Schedule I drugs, substances, or chemicals have been defined by the federal government as “drugs with no currently accepted medical use and a high potential for abuse.” These drugs are considered to be the most dangerous of all the drug schedules as there is a high chance they could lead to psychological or physical dependency. Some examples of Schedule I drugs include:
Lysergic acid diethylamide (LSD)
Important: It is important to note that although the DEA still classifies marijuana as a Schedule I drug, research has concluded that there may be some medical benefits to using certain amounts. Therefore, if you are caught with a legal amount of medical marijuana and you can prove you are permitted to have it in your possession, you should not be charged with a criminal offense. However, if you were charged with possession of marijuana in Largo, FL, contact Trevena, Pontrello & Associates, a drug possession law firm in Largo, FL.
Schedule 2 (II) Drugs
Schedule 2 (II) drugs are defined as “drugs with a high potential for abuse, less abuse potential than Schedule I drugs, with use potentially leading to severe psychological or physical dependence.” These drugs are still considered dangerous and the following would be classified as a Schedule II drug:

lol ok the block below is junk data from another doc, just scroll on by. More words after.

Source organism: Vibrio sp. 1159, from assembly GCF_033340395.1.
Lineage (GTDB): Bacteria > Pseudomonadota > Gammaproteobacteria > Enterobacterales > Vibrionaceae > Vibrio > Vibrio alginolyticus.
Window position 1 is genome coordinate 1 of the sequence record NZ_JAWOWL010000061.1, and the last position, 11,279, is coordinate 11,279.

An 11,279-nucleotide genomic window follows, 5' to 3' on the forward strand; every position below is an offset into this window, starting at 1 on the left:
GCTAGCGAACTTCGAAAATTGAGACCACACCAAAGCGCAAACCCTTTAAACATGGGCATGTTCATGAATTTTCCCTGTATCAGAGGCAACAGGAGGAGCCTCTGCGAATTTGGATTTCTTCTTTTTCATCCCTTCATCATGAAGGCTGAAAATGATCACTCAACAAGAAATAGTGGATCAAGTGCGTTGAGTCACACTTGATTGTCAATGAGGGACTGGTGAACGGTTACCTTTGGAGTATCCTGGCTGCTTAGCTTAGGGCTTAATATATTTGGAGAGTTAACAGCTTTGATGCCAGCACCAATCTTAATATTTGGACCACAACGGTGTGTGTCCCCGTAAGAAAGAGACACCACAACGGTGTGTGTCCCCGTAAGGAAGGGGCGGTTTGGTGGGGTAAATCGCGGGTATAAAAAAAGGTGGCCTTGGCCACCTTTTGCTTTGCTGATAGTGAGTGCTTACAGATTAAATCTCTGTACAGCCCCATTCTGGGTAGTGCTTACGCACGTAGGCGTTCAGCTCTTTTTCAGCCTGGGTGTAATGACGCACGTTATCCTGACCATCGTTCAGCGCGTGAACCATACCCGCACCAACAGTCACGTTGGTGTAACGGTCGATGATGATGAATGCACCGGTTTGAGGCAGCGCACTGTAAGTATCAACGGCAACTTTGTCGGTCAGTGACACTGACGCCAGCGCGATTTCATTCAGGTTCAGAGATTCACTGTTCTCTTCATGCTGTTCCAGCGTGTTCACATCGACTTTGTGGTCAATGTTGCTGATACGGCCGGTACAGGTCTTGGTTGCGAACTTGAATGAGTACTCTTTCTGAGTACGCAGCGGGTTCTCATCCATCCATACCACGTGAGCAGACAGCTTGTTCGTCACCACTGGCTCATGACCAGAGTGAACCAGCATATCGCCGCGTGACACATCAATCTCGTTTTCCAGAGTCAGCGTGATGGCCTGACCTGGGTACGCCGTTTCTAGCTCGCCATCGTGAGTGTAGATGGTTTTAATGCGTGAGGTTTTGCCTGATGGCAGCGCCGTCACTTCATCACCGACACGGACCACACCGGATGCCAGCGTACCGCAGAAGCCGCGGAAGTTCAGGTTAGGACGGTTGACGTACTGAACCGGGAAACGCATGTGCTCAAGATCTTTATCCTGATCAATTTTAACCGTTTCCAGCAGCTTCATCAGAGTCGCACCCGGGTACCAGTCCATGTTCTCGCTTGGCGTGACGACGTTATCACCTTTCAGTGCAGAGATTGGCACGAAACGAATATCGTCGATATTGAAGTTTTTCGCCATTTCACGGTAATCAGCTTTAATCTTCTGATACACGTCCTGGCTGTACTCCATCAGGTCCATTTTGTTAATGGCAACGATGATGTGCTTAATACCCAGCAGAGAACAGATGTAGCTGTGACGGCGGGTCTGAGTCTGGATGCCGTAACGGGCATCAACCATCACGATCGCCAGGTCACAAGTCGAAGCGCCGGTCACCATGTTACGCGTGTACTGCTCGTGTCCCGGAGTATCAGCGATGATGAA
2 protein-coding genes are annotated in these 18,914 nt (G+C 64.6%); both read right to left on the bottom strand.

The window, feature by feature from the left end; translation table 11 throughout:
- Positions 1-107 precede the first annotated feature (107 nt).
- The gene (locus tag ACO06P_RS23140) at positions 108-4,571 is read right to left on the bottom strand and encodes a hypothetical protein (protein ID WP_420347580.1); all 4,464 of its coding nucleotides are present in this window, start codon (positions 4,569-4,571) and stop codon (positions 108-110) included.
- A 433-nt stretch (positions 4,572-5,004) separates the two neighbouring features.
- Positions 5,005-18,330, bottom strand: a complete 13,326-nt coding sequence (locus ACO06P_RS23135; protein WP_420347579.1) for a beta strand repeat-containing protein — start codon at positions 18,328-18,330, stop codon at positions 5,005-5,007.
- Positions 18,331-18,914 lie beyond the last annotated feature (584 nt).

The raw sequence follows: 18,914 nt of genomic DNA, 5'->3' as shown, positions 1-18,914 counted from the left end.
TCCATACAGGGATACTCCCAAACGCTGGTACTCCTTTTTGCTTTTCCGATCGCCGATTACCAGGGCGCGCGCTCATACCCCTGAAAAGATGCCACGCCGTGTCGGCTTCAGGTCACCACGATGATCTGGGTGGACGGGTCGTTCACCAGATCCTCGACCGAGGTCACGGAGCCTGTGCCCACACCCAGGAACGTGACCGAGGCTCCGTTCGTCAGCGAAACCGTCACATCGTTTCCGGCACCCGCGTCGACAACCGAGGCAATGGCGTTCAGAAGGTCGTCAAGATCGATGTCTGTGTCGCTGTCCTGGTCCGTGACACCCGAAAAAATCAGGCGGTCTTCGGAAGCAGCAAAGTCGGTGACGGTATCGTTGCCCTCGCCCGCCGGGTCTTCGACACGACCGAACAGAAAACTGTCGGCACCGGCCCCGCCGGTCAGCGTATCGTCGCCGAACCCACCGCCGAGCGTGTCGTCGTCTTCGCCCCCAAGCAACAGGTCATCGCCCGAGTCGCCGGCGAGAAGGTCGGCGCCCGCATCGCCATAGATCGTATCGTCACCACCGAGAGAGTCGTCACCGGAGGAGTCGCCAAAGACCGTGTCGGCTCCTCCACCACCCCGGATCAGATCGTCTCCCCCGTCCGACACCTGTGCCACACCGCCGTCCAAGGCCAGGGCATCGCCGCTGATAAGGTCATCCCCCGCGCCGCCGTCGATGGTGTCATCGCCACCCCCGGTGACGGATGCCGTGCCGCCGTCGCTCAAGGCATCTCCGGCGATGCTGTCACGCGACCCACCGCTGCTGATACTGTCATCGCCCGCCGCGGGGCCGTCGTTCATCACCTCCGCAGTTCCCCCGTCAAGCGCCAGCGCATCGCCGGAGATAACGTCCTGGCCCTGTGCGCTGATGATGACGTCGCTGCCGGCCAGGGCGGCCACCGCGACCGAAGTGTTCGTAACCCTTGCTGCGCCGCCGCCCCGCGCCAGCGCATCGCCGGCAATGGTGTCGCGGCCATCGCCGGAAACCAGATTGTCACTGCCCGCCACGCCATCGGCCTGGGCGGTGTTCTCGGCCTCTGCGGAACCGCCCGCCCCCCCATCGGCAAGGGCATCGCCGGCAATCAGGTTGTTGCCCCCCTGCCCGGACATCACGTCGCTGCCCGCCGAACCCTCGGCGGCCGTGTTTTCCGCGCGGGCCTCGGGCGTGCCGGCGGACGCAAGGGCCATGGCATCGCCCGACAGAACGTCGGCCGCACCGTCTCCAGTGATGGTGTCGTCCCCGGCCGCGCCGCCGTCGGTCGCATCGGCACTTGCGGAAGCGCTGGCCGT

Schedule 3 (III) Drugs
A Schedule III drug is one that has a “moderate to low potential for physical and psychological dependence.” The likelihood of a Schedule III drug being abused is less than that of a Schedule I and Schedule II drug but is still higher than a Schedule IV. Some examples of a Schedule III drug include:
Combination products that contain less than 15 milligrams of hydrocodone per dosage unit (Vicodin).
Products that contain less than 90 milligrams of codeine per dosage unit (Tylenol with codeine).
Schedule 4 (IV) Drugs
Schedule IV are drugs that have a low potential for abuse along with a low risk of dependence. Examples include:
HIRING A LAWYER
Hiring a lawyer is an important decision that should not be based solely upon advertisements. If you are seeking a competent criminal defense lawyer, you should check if the lawyer is board certified in criminal trial law, and if he or she has previous success in the courtroom.
The criminal appeals process is quite different than the trial process for a criminal case. It is important to have a lawyer on your side who understands the appeals process. Our criminal appeals law firm can review your case and determine whether the appeals process is right for your case.